Those struggling to work out the philosophy behind the Bush administration’s new National Security Policy might need to pay a visit to their local multiplex cinema.

The administration’s policy, presented to Congress last Friday, appears to have been crafted by the screenwriters of Stephen Spielberg’s summer blockbuster, Minority Report.

In the hit film, a Washington D.C.-based police unit, headed by Tom Cruise, specializes in thwarting crimes before they take place.

In the administration’s latest policy document, the United States takes the lead, using pre-emptive attacks to foil terrorism.

And when U.S. Defense Secretary Donald Rumsfeld describes a possible American attack on Iraq as an act of “self-defense,” he’s taking his cue straight from Hollywood.

“The United States’ task is to see that we don’t allow an event to happen that then one has to punish someone for,” Rumsfeld has helpfully explained.

Thus, Saddam Hussein would appear to be in the government’s crosshairs not so much for what he has done but for what he might do: his “pre-crimes,” in the parlance of the film.

While Saddam boasts an undeniably appalling record, the case for transferring him into the terrorist camp remains tenuous. There is no known evidence linking his regime to terrorist networks like Al Qaeda, nothing that shows he is plotting attacks upon theUnited States.

Who needs evidence, when your foresight is 20/20?

However, listening to Vice-President Dick Cheney’s dogged attempts to burnish Saddam’s terrorist credentials, I found myself worrying: What if lifeimitates art, and the authorities actually lack perfect foresight? What if, as we learn from the film, pre-crime prevention is not all it’s cracked up to be?

In fact, you wouldn’t need to look far to find a “terrorist” who didn’t quite turn out the way that Bush administration officials predicted. You could start with former South African president and 1994 Nobel Peace laureate Nelson Mandela.

In the mid-1980s, while Mandela languished in a South African prison, the U.S. Congress was voting on a resolution calling for his release and for American recognition of the African National Congress.

While a majority in Congress voted for this resolution, Congressman Dick Cheney (R – Wyoming) voted against it.

When this disgraceful voting record was dredged up during the 2000 U.S. election campaign, the vice-presidential candidate testily defended it on the grounds that Mandela’s A.N.C. was “then viewed as a terrorist organization.”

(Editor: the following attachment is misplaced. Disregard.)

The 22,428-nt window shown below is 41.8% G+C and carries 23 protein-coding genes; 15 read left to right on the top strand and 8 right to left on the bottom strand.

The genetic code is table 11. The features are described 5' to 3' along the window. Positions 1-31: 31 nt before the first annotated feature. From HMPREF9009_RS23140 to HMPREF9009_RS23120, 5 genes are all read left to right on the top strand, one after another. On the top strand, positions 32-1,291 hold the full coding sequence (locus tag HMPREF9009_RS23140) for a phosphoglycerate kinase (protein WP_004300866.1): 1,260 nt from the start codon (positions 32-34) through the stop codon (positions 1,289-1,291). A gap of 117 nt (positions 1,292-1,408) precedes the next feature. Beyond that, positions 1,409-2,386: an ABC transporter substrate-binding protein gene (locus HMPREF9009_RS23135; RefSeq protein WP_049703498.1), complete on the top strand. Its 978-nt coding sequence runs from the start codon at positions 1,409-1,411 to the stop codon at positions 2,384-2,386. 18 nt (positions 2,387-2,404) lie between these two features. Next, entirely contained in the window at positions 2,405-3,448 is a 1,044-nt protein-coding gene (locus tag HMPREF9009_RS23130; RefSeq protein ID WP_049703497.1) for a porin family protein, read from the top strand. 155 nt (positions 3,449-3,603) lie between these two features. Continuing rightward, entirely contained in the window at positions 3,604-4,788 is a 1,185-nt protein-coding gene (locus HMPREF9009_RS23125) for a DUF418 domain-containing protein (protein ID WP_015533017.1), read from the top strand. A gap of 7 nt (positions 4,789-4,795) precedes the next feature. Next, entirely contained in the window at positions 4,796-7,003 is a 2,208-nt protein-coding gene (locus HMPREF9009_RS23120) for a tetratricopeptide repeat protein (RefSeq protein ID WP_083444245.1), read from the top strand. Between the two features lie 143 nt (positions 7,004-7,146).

This might have come as news to 245 of Mr. Cheney’s Congressional colleagues who voted for Mr. Mandela’s liberation with a clear conscience. In any event — and despite Cheney’s lack of patronage — Mr. Mandela would go on to lead his people to freedom and become one of the world’s most revered statesman.

Such credentials don’t much impress the Bush White House. In recent weeks, Mandela has tried unsuccessfully to speak with the U.S. president by telephone to express concern about a unilateral U.S. attack on Iraq.

The White House appears to be screening its calls — the Cowboy-in-Chief and his loyal deputies having more use for lariats than laureates these days, as they rustle up a posse to go after troublemakers. (Mr. Mandela should thank his stars that the BushGang did not rule the range in the 1980s.)

The Bush administration makes clear in its new National Security Policy that it is engaged in a war of ideas; pursuing the doctrine that “all acts of terrorism are illegitimate, so that terrorism will be viewed in the same light as slavery, piracy orgenocide.”

Which presents a problem.

Nelson Mandela is as far removed from Saddam Hussein as one can get without breaching the species barrier. Yet, if men like the U.S. vice-president and hisadministration’s one-size-fits-all definition of terrorism are incapable of distinguishing between the two, then perhaps they should concede that there is a difference between showing you have balls and forecasting with crystal ones.